Television: The Leftovers, "Pilot"

A slow start. It seems to be the fad these days to throw a lot of pieces of information into the air and let them scatter: here's a character and a flashback, here's another person, oh and look! they're related! Things of that sort. I suppose it's meant to keep people actively engaged in the story, but I find it annoying. And tiring. And boring now because everybody does it.

I dig having multiple story lines, but there's always going to be a few that are stronger and more interesting than the others. Which means when the show starts to focus on a less interesting plot, viewers sort of deflate and groan, "This again."

Anyway, for those who were trying to figure out from the cryptic previews what the show is actually about—is it the Rapture? what is it?—it's pretty much exactly what the ads said: A bunch of people all over the world disappeared on October 14. No one knows why or where they went or anything. Fast forward three years and the world is still hung up on this mass disappearance. Which makes sense, I guess . . . Or maybe it's just that the episode focused on the third anniversary of the event. Maybe on a normal day no one really talks or thinks much about it any more. It was difficult to tell from the episode.

At the very least, the characters we're dealing with are hung up on it. Justin Theroux plays Kevin Garvey, police chief of the very generically named Mapleton. His life has unraveled since the sudden disappearance, not because he lost anyone (his immediate family seems to be accounted for) but because it broke his family apart in other ways. His wife joined the Guilty Remnant, a cult-like group that smokes but won't speak. His son has hared off to help some kind of modern messiah named Wayne. And his daughter Jill is acting out in bizarre ways. Kevin himself seems to be prone to drinking and hallucinations.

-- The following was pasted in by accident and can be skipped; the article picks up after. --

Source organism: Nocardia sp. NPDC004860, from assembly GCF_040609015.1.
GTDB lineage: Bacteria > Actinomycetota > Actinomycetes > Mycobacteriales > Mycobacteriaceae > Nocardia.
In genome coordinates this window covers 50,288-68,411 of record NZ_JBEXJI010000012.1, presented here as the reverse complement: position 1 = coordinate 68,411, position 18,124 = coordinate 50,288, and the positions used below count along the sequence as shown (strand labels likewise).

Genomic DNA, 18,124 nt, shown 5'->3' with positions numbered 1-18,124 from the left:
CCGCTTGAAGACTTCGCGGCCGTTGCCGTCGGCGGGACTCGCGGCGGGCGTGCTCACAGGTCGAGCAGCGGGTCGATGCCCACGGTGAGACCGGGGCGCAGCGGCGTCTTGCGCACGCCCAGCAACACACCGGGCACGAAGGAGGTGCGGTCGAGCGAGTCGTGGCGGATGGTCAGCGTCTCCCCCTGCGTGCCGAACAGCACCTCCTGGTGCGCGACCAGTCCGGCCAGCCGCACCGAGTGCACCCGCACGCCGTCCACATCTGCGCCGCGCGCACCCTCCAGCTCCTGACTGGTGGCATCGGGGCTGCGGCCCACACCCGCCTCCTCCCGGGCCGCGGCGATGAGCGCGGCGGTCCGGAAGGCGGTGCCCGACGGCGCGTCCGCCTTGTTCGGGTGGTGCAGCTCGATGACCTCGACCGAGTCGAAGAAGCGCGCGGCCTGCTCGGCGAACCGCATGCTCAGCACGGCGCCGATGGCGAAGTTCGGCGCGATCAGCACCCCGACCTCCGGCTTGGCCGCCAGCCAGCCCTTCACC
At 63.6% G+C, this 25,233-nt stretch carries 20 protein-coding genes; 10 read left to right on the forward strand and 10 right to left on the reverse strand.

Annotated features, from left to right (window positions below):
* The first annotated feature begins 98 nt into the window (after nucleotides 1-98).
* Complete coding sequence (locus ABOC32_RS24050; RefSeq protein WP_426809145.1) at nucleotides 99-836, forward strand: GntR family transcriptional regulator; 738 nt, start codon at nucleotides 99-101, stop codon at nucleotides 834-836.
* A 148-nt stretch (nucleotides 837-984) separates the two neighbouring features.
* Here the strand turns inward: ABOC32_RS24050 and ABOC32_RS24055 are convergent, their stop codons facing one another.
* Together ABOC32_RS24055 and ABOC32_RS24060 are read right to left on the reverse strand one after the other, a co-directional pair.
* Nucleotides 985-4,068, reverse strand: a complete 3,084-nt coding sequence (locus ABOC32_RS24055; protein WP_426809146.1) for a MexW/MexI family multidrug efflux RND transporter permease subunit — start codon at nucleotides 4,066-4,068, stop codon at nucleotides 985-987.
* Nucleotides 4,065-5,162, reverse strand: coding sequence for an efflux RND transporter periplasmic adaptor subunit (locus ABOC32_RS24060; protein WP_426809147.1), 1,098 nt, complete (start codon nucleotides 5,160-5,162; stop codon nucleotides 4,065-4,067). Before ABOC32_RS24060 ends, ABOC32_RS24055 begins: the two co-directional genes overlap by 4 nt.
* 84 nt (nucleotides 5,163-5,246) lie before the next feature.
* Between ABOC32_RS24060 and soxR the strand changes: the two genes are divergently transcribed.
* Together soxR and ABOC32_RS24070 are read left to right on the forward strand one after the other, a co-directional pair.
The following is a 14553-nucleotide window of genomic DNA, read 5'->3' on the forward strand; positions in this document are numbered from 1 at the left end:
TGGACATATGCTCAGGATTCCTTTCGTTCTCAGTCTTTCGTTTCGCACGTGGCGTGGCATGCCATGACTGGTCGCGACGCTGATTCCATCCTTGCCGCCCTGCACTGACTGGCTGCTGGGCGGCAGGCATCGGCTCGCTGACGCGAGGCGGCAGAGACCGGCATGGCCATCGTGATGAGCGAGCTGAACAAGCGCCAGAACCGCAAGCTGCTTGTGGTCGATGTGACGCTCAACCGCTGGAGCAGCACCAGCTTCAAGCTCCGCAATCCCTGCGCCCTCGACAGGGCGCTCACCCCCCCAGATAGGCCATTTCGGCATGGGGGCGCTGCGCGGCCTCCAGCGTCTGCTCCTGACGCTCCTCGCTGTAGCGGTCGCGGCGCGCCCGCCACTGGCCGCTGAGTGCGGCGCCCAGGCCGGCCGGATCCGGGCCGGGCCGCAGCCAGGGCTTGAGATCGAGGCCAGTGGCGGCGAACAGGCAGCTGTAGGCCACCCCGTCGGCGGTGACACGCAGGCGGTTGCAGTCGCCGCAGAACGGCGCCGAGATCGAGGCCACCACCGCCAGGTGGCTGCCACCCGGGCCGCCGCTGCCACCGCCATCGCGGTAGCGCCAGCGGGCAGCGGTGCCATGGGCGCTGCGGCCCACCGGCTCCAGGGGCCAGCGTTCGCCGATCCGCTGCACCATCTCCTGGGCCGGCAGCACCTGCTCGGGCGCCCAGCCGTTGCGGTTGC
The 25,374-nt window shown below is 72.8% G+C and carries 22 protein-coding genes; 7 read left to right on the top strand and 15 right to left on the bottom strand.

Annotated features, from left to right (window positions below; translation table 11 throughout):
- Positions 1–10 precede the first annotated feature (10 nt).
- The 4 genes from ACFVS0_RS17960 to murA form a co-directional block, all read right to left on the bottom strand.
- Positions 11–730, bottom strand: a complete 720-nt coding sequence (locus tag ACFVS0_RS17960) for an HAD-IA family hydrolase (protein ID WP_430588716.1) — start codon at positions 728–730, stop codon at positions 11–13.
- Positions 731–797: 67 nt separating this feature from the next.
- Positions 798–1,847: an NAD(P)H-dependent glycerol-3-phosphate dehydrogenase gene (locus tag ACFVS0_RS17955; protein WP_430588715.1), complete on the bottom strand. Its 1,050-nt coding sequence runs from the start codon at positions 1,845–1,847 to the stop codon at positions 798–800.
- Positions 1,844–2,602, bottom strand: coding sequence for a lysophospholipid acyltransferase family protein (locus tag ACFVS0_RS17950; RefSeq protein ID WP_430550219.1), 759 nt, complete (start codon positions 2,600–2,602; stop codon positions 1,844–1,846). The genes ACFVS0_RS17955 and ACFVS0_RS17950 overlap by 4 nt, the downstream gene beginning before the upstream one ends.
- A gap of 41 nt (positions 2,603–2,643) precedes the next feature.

I realize The Leftovers is a drama, but I found the pacing of the pilot somewhat slow. I spent a lot of time thinking, Yes, we get it, move along. There was a desire in the writing and/or direction to linger a little too long on people and things. That was when I got bored and played Bookworm on my iPhone.

But there are interesting elements. Something seems to be building, and I'm curious to see what might happen. What's Wayne's deal, for example? Why does Tom need to guard Christine, and why would Wayne put Tom in that situation knowing full well that Tom is in lust with Christine to begin with? I also want more of Chris Eccleston's character. His job this episode was a tidy bit of exposition declaring it wasn't the biblical Rapture because the people taken weren't especially good—one was a child abuser, for instance. Answers that question, I suppose, and with so many people in the world gone, can anyone hope to find a common denominator?

Here's hoping, then, that The Leftovers picks up the pace a bit and delivers on all the curiosities it has presented. I'll give it another couple episodes (assuming it doesn't bore me too much) and see if it makes any real progress.

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